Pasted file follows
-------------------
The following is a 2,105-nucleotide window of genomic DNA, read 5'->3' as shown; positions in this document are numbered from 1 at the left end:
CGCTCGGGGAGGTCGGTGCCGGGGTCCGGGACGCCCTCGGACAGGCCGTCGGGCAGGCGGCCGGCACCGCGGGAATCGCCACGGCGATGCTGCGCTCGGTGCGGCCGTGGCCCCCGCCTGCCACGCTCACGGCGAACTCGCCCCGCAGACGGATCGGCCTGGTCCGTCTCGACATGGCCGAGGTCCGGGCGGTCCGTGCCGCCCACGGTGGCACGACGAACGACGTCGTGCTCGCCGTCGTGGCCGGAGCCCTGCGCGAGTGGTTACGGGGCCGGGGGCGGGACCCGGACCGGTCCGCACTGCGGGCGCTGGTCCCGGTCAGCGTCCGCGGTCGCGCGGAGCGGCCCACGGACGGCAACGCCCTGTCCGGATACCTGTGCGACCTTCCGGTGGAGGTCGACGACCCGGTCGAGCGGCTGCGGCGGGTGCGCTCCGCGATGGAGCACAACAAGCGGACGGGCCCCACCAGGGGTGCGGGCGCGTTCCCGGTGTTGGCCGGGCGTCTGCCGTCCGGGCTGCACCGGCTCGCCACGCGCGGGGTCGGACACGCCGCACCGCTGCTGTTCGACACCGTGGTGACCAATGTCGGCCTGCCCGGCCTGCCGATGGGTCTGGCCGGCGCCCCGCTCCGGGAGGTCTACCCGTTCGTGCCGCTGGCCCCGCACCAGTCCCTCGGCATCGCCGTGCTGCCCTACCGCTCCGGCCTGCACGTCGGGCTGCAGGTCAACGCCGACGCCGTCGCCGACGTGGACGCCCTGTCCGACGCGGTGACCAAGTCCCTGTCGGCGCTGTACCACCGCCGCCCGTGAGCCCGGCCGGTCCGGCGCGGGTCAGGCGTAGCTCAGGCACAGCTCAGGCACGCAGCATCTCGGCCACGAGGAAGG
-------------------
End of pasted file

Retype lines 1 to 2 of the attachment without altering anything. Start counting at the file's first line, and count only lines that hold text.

The following is a 2,105-nucleotide window of genomic DNA, read 5'->3' as shown; positions in this document are numbered from 1 at the left end:
CGCTCGGGGAGGTCGGTGCCGGGGTCCGGGACGCCCTCGGACAGGCCGTCGGGCAGGCGGCCGGCACCGCGGGAATCGCCACGGCGATGCTGCGCTCGGTGCGGCCGTGGCCCCCGCCTGCCACGCTCACGGCGAACTCGCCCCGCAGACGGATCGGCCTGGTCCGTCTCGACATGGCCGAGGTCCGGGCGGTCCGTGCCGCCCACGGTGGCACGACGAACGACGTCGTGCTCGCCGTCGTGGCCGGAGCCCTGCGCGAGTGGTTACGGGGCCGGGGGCGGGACCCGGACCGGTCCGCACTGCGGGCGCTGGTCCCGGTCAGCGTCCGCGGTCGCGCGGAGCGGCCCACGGACGGCAACGCCCTGTCCGGATACCTGTGCGACCTTCCGGTGGAGGTCGACGACCCGGTCGAGCGGCTGCGGCGGGTGCGCTCCGCGATGGAGCACAACAAGCGGACGGGCCCCACCAGGGGTGCGGGCGCGTTCCCGGTGTTGGCCGGGCGTCTGCCGTCCGGGCTGCACCGGCTCGCCACGCGCGGGGTCGGACACGCCGCACCGCTGCTGTTCGACACCGTGGTGACCAATGTCGGCCTGCCCGGCCTGCCGATGGGTCTGGCCGGCGCCCCGCTCCGGGAGGTCTACCCGTTCGTGCCGCTGGCCCCGCACCAGTCCCTCGGCATCGCCGTGCTGCCCTACCGCTCCGGCCTGCACGTCGGGCTGCAGGTCAACGCCGACGCCGTCGCCGACGTGGACGCCCTGTCCGACGCGGTGACCAAGTCCCTGTCGGCGCTGTACCACCGCCGCCCGTGAGCCCGGCCGGTCCGGCGCGGGTCAGGCGTAGCTCAGGCACAGCTCAGGCACGCAGCATCTCGGCCACGAGGAAGG